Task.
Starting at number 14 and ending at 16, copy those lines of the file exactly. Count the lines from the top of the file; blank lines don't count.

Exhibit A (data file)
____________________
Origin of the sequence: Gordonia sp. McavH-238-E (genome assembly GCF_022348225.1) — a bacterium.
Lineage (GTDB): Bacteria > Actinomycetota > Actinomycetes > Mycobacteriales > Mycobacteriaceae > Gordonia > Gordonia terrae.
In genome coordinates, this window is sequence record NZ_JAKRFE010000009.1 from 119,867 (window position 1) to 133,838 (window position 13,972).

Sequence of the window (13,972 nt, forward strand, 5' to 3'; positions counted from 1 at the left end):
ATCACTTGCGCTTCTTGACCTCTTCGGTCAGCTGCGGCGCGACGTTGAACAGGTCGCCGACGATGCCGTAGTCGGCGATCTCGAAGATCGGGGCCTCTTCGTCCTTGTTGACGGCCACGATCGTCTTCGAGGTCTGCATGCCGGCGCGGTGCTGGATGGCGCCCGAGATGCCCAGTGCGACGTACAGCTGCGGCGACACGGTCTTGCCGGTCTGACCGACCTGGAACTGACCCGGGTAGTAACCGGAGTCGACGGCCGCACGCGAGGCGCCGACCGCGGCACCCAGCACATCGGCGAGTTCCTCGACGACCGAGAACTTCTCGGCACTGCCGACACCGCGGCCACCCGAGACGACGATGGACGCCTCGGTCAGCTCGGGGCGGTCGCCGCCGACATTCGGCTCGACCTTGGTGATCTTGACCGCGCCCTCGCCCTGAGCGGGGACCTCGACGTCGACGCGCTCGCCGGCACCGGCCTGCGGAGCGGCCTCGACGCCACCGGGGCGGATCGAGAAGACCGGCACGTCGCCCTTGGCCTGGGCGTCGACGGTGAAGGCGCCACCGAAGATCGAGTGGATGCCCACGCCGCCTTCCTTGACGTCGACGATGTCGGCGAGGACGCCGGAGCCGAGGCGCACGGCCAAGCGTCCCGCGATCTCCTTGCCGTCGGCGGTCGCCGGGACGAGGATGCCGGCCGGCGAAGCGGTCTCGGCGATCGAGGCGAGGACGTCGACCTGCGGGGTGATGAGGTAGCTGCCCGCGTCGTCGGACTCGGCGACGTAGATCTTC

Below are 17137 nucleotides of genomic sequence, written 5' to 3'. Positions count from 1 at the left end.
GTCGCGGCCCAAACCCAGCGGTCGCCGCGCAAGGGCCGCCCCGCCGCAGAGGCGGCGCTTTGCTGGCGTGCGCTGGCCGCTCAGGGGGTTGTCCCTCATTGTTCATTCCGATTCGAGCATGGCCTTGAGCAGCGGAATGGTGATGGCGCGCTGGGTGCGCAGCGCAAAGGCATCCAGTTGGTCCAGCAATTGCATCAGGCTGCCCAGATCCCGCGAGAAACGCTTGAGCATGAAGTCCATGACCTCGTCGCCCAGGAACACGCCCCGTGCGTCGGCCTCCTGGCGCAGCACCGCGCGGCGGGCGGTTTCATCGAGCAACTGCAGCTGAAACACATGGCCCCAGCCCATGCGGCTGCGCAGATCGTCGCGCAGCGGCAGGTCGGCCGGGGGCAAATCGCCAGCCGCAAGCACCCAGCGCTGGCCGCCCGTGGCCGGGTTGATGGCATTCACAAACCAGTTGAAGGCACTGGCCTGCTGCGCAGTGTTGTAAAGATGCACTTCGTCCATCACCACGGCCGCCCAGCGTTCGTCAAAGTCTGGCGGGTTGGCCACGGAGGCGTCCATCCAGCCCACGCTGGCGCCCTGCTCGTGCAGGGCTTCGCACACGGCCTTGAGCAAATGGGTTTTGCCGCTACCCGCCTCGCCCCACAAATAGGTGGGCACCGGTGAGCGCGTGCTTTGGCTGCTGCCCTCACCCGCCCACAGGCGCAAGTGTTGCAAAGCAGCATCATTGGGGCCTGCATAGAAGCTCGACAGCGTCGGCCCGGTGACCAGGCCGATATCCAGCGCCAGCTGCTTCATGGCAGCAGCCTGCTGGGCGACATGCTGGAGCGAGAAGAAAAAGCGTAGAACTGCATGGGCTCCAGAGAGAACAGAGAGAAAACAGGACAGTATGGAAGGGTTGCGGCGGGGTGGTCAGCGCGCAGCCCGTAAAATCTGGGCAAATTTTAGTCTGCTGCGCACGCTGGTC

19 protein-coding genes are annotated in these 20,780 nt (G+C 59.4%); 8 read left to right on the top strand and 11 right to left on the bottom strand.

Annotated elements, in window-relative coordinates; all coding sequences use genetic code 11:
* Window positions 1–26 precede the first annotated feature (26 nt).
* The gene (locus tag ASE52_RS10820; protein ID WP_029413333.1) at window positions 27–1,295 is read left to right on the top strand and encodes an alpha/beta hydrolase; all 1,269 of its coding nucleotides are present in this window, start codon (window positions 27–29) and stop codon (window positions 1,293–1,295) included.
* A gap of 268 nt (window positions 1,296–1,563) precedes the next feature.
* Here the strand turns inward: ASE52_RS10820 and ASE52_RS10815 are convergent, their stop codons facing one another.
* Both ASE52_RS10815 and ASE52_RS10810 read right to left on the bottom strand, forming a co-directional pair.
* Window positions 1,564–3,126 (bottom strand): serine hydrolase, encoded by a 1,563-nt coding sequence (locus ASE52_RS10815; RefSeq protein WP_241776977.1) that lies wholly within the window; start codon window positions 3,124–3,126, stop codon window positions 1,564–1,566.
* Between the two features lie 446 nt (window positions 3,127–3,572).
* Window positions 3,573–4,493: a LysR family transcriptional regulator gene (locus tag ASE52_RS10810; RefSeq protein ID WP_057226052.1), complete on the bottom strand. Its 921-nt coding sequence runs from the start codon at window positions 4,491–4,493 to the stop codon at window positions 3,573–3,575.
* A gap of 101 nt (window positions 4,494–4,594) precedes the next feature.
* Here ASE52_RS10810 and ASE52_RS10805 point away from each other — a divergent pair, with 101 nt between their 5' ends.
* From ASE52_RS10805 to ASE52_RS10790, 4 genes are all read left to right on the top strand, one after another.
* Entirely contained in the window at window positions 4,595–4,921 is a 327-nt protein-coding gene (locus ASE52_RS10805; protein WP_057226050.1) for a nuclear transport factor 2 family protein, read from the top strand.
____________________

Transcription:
* Both ASE52_RS10815 and ASE52_RS10810 read right to left on the bottom strand, forming a co-directional pair.
* Window positions 1,564–3,126 (bottom strand): serine hydrolase, encoded by a 1,563-nt coding sequence (locus ASE52_RS10815; RefSeq protein WP_241776977.1) that lies wholly within the window; start codon window positions 3,124–3,126, stop codon window positions 1,564–1,566.
* Between the two features lie 446 nt (window positions 3,127–3,572).